CREDIT CARD CO. :CRIMINALS helping terrorism
The Washington Post says federal regulators plan to announce new rules for the credit card industry.
FED REGULATORS ARE IN CREDIT CARD INDUSTRY'S POCKET.
THEY ARE TRYING TO USE BAND AIDS TO FIX ECONOMIC BEHEADINGS.
THE CREDIT CARD INDUSTRY IS A THREAT TO THE GWOT,
ID THEFT IS EPIDEMIC AND THE CREDIT CARD COMPANYS ARE MAKING MONEY OFF
THE CRIME, CHARGES, FEES, INTEREST , AND CHARGES.
THE CREDIT CARD COMPANIES HAVE INCORPORATED IN STATES WITH OUT ANY CONSUMER FRAUD LAWS.
AND TERRORIST ARE FINANCING THE WAR WITH ID THEFT PROCEEDS.
AND THEMSELVES ARE ENGAGING IN CRIMINAL ENTERPRISE WITH USURY CREDIT CARD CHARGES, SOME AS HIGH AS 97%.
THE CREDIT CARD COMPANYS ARE THE NEW MAFIA. g
"The proposed regulations, which could be finalized by year's end, would label as "unfair or deceptive" practices that consumers have long complained about," the paper says. "That includes charging interest on debt that has been repaid and assessing late fees when consumers are not given a reasonable amount of time to make a payment. When different interest rates apply to different balances on one card, companies would be prohibited from applying a payment first to the balance with the lowest rate."
Federal regulators are moving ahead with new rules to stop "unfair and deceptive" practices involving credit cards and bank overdraft fees.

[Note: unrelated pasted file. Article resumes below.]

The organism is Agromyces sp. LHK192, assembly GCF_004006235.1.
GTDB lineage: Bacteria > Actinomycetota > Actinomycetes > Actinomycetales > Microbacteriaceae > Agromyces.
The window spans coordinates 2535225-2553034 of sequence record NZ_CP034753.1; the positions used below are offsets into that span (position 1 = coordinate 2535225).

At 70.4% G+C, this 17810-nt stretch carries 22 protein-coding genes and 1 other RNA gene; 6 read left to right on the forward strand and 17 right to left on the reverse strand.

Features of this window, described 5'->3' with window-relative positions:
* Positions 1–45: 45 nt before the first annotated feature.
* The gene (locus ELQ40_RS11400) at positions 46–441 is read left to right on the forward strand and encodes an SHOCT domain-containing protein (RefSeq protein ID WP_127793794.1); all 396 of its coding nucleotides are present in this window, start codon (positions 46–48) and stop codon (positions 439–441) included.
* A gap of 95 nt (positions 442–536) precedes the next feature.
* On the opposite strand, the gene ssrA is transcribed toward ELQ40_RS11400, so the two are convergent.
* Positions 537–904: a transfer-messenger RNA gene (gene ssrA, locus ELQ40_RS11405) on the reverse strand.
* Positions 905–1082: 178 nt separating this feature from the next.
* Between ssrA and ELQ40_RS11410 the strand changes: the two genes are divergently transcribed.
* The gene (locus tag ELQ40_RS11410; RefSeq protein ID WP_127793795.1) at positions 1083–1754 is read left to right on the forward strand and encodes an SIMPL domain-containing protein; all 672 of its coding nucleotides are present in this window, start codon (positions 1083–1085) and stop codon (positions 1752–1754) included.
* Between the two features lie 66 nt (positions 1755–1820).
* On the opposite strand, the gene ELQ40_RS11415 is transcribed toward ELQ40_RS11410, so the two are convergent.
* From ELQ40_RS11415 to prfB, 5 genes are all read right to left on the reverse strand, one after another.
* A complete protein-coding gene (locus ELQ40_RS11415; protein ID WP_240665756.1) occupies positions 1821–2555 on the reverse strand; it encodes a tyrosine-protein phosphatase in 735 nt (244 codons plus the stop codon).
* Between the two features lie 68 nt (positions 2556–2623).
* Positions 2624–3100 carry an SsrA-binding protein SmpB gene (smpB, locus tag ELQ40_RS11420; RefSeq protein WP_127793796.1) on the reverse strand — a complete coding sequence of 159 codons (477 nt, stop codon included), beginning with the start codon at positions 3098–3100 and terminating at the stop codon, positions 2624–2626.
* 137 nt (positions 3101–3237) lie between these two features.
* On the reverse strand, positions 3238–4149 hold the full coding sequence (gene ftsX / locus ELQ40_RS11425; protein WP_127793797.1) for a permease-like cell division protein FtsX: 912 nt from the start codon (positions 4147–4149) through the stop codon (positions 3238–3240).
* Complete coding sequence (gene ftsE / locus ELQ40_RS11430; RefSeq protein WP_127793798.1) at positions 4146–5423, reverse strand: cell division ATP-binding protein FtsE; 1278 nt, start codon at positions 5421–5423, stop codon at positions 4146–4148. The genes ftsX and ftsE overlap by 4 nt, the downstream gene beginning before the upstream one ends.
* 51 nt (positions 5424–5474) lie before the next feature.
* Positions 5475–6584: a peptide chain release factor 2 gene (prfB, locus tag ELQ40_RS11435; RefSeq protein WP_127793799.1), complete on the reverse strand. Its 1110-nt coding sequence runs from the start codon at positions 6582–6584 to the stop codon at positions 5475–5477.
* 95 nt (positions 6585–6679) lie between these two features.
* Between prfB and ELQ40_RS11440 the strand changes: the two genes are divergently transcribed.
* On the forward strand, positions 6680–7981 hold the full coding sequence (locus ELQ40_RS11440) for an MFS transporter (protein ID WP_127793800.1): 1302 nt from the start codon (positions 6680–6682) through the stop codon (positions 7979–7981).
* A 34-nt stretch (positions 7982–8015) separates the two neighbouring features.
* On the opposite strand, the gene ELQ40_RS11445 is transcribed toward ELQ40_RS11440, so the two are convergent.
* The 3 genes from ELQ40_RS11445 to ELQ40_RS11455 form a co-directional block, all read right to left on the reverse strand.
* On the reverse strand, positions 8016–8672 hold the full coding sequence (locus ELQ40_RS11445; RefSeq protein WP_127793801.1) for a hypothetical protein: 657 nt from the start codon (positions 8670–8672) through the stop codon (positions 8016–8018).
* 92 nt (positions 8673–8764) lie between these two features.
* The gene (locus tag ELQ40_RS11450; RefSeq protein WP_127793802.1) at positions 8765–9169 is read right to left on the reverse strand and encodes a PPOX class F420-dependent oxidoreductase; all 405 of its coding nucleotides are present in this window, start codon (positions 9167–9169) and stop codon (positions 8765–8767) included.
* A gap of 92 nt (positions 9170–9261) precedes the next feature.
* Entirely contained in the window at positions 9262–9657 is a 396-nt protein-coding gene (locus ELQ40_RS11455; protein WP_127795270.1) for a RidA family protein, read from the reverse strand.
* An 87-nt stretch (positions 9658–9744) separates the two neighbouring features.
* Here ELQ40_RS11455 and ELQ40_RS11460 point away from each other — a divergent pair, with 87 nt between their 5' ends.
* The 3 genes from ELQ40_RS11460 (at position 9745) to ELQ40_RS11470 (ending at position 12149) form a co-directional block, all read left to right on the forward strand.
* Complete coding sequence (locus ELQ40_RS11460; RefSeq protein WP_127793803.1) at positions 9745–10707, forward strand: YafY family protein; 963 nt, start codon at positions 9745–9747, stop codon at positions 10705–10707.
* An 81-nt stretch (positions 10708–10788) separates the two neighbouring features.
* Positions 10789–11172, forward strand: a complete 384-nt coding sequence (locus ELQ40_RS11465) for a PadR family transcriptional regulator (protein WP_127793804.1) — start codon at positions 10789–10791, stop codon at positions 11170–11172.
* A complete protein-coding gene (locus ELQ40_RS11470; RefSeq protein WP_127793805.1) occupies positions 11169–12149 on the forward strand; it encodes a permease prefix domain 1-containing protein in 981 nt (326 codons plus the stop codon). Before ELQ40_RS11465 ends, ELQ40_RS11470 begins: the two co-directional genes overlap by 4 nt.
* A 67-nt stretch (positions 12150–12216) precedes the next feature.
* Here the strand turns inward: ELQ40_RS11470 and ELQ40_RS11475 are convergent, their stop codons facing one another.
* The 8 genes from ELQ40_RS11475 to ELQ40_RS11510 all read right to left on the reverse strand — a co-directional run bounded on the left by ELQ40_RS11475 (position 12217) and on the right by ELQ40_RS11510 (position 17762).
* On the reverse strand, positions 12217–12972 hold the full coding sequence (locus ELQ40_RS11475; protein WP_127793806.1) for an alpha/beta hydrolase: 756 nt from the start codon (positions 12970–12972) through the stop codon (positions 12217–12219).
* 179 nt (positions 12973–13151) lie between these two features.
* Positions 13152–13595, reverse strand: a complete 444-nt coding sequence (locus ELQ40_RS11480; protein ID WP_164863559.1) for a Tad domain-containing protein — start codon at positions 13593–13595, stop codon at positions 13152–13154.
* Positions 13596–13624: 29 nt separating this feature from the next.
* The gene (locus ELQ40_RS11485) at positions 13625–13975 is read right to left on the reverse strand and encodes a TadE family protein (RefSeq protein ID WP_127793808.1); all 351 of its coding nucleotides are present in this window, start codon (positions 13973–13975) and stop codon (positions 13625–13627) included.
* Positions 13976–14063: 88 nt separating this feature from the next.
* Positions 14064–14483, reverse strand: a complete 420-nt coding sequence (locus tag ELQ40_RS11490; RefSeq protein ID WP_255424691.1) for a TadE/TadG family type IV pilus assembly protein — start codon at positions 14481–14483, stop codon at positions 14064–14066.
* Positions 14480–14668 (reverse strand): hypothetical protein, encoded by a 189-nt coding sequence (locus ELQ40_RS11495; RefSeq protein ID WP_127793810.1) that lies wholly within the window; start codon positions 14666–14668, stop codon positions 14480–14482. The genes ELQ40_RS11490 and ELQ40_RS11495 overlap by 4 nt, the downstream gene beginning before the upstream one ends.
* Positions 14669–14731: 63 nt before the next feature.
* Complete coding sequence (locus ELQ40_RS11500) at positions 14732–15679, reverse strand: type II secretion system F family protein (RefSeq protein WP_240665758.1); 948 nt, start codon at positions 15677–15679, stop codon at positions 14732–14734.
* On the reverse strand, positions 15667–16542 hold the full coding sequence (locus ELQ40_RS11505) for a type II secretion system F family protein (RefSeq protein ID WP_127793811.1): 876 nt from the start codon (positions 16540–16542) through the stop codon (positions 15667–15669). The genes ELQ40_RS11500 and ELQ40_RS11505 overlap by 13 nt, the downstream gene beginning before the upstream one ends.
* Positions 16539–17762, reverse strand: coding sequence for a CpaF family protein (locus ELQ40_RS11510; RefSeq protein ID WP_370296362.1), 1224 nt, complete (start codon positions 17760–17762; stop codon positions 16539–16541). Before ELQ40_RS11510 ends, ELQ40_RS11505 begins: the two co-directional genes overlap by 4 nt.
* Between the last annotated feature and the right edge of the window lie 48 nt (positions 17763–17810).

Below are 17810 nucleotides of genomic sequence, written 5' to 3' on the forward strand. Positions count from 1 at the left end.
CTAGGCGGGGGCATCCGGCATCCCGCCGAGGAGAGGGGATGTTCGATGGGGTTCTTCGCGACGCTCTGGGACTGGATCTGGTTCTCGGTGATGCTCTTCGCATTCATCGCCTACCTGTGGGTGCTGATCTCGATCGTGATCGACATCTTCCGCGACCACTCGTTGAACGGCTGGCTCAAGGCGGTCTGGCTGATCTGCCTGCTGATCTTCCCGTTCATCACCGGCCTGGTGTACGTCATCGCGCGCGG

The Federal Reserve approved the changes today, a day after the Office of Thrift Supervision and the National Credit Union Administration signed off. As USA TODAY's Kathy Chu explains, the proposal would:
• Bar issuers from raising interest rates on existing debt, except under certain conditions, such as when a promotional rate expires or when a borrower pays 30 days or more late.
• Prohibit issuers from calculating one month of finance charges based on two months' worth of activity, a punitive practice called double-cycle billing.
• Require card issuers to apply monthly payments that exceed the required minimum at least partly to higher-rate card debt. Borrowers often face varying interest rates on credit card debt, for cash advances, balances transferred and purchases.
• Prevent financial institutions from charging checking-account customers a fee for paying an overdraft — unless the customer has had the chance to opt out of this payment.
The public will have 75 days to comment, and the regulators expect the rule to be final by the end of the year.
No immediate comment from the American Bankers Association, though ferocious opposition is likely to come.
Keep reading for more specifics.